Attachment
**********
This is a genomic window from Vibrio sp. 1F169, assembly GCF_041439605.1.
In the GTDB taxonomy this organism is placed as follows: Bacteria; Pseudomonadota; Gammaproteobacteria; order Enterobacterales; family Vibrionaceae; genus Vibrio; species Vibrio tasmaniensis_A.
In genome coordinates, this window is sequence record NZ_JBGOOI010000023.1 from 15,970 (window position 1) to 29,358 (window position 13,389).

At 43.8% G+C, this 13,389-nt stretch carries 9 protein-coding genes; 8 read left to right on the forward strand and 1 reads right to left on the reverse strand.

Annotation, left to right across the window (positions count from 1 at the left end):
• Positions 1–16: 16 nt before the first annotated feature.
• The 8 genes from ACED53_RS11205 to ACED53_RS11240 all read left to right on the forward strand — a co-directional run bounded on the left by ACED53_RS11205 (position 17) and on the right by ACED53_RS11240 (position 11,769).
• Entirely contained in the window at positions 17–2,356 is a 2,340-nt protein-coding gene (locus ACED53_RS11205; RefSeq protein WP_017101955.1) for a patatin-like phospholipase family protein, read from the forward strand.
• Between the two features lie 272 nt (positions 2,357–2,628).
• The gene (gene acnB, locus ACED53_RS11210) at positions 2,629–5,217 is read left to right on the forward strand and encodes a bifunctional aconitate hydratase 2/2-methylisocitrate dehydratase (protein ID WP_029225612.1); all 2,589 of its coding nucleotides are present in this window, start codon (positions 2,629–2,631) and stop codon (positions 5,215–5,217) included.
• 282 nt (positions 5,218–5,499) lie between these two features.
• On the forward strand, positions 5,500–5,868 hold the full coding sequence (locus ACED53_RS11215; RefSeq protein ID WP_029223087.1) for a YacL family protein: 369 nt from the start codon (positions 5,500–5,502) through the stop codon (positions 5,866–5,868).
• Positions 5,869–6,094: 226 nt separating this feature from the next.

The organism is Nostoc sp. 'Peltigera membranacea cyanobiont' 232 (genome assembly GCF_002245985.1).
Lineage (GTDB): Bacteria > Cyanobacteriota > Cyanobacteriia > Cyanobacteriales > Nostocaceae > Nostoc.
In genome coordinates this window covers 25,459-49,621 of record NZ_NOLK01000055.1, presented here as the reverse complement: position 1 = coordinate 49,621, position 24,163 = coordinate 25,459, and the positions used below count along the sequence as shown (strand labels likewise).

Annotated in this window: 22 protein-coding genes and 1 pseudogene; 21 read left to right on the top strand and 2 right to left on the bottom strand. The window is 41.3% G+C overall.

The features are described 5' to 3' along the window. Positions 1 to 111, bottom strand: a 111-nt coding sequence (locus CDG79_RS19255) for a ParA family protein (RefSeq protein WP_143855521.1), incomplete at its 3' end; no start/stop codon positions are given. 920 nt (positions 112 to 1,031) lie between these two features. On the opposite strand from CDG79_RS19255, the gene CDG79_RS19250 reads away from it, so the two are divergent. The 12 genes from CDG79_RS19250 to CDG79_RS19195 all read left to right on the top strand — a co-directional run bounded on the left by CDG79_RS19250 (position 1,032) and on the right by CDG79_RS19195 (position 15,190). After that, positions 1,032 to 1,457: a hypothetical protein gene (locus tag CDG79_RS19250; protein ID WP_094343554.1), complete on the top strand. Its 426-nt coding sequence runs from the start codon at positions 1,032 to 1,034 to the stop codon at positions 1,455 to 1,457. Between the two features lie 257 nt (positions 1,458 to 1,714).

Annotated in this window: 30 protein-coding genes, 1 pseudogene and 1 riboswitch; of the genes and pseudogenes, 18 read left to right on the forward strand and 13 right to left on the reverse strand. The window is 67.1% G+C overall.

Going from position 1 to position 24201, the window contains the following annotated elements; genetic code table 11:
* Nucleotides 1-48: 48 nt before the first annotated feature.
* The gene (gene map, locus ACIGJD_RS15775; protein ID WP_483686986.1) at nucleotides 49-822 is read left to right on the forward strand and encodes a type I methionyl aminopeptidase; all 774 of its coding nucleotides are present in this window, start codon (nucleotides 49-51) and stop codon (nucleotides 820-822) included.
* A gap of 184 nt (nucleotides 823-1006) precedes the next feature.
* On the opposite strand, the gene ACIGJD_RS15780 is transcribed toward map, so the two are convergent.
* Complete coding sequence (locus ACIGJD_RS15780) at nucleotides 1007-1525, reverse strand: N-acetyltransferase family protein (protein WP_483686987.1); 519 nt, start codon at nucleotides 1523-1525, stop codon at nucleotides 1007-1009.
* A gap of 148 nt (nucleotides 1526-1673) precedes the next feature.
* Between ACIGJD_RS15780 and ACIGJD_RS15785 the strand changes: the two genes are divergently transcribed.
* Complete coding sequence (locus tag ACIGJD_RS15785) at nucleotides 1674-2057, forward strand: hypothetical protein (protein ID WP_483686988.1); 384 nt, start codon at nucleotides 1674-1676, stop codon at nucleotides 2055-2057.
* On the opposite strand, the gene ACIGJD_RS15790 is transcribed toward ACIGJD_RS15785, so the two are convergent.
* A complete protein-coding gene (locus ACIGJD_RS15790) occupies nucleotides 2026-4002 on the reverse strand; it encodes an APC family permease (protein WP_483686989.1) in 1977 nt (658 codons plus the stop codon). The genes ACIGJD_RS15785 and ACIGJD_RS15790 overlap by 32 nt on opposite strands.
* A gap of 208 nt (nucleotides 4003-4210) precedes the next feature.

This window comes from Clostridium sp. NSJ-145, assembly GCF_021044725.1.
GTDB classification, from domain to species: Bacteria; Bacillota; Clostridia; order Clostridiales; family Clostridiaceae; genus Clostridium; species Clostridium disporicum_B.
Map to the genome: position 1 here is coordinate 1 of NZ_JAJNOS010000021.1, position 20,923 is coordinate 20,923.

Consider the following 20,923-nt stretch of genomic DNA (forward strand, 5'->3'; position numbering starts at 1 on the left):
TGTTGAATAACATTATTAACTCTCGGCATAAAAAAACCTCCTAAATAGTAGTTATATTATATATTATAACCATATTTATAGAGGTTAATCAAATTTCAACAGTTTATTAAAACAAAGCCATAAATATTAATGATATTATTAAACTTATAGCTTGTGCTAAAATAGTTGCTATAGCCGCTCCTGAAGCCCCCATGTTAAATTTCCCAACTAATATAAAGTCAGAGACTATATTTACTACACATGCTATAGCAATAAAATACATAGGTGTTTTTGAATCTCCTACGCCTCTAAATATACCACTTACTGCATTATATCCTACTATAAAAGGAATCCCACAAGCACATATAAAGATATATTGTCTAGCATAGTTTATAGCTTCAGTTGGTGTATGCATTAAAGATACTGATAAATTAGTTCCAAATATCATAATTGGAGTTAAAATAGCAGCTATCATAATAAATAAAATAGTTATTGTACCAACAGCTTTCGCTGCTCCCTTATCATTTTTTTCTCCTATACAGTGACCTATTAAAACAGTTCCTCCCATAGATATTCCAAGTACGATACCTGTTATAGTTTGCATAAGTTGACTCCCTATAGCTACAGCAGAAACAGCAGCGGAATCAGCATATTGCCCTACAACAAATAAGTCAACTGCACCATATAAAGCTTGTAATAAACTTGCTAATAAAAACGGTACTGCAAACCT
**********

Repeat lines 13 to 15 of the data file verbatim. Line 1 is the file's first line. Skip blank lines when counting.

• Positions 5,869–6,094: 226 nt separating this feature from the next.

The organism is Nostoc sp. 'Peltigera membranacea cyanobiont' 232 (genome assembly GCF_002245985.1).
Lineage (GTDB): Bacteria > Cyanobacteriota > Cyanobacteriia > Cyanobacteriales > Nostocaceae > Nostoc.